A Lake View Terrace man described by probation officials as being “not fit to live in civilized society” was sentenced to 27 years and eight months in state prison Thursday for sodomizing and robbing an 18-year-old Sylmar man in a jail cell at the Foothill Division police station.
San Fernando Superior Court Judge Dana Senit Henry imposed the sentence on Webster Lucas, 30, who was convicted on five charges stemming from the August, 1983, jail-cell attack and an attempted robbery in Pacoima three hours earlier.
A jury last month found Lucas guilty of two counts of forcible sodomy and one count each of robbery, attempted robbery and forcible oral copulation.
Lucas was convicted of attacking the victim, who is serving a six-month sentence for joy riding, minutes after a jailer put the two men and another prisoner in the same cell. According to the victim’s testimony, Lucas muffled the youth’s cries with a pillow and threatened to kill him if he summoned help.
During sentencing, Deputy Dist. Atty. Kenneth Loveman called “pathetic” Lucas’ criminal history, which includes robbery, forgery and drug convictions.
‘Society Has Failed’
“The defendant is not going to be punished by one year in prison or 30,” Loveman said. “He is beyond punishment and he is beyond rehabilitation. Society has failed with him and the only thing we can do is lock him up . . . and keep him off the street for as long as possible.”
A probation report said Lucas’ primary source of income is crime. The report quoted Lucas as saying that he smokes cigarettes treated with PCP daily and did not remember the attack.
“I was out,” Lucas was quoted as telling officials. “I don’t even remember being in the police car or in jail. Three days later I realized I was eating breakfast at central jail.”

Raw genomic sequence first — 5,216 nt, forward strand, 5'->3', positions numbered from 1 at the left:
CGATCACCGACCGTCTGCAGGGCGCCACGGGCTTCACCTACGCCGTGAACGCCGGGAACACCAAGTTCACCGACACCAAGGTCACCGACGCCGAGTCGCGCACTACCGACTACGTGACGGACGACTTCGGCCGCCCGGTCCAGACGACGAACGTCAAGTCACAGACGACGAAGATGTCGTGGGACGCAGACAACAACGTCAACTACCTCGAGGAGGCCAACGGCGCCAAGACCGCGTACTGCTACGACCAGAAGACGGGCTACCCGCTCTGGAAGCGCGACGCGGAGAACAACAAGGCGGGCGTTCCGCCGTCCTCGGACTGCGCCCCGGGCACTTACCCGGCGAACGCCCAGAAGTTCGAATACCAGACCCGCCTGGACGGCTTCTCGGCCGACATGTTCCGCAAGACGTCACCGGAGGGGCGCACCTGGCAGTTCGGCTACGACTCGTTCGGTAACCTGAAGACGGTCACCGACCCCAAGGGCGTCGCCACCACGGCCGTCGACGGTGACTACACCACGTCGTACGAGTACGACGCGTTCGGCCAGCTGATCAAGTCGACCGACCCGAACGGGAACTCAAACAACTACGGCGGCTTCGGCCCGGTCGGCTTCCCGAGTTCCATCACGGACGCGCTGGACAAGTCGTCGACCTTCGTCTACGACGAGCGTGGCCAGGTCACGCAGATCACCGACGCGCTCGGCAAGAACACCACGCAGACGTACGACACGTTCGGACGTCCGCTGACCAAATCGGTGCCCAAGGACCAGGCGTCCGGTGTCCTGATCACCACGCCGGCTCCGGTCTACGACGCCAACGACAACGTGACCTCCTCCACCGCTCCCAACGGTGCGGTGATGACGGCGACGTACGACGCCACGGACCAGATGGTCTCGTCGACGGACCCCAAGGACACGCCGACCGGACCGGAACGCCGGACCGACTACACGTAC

After describing the violence of the Pacoima robbery and the jail-cell attack, a probation officer concluded that “surely such animalistic actions clearly indicate that this defendant is not fit to live in civilized society.”
Judge Henry agreed, citing Lucas’ “extensive record of violence and assaultive behavior that is growing to alarming proportions” as reason for imposing the lengthy sentence.
The victim has filed a claim against the city asking compensation for “mental damage” from the jail attack. His attorney, John Marlette, said the victim has decided not to press charges against Lucas for a second, more recent attack.
During the second attack, Lucas allegedly beat the youth after sheriff’s deputies inadvertently placed the two men in the same cell again as they were waiting to be taken to the San Fernando courthouse for Lucas’ trial.
“I went down and talked to him in jail and encouraged him to press charges,” Marlette said of the victim. “He just looked at me and asked, ‘What guarantee do you have that I’ll be safe?’ He’s vulnerable down there. I know I wouldn’t make a complaint against Lucas if I were him.”
Lucas becomes eligible for parole after serving half of his sentence, the prosecutor said.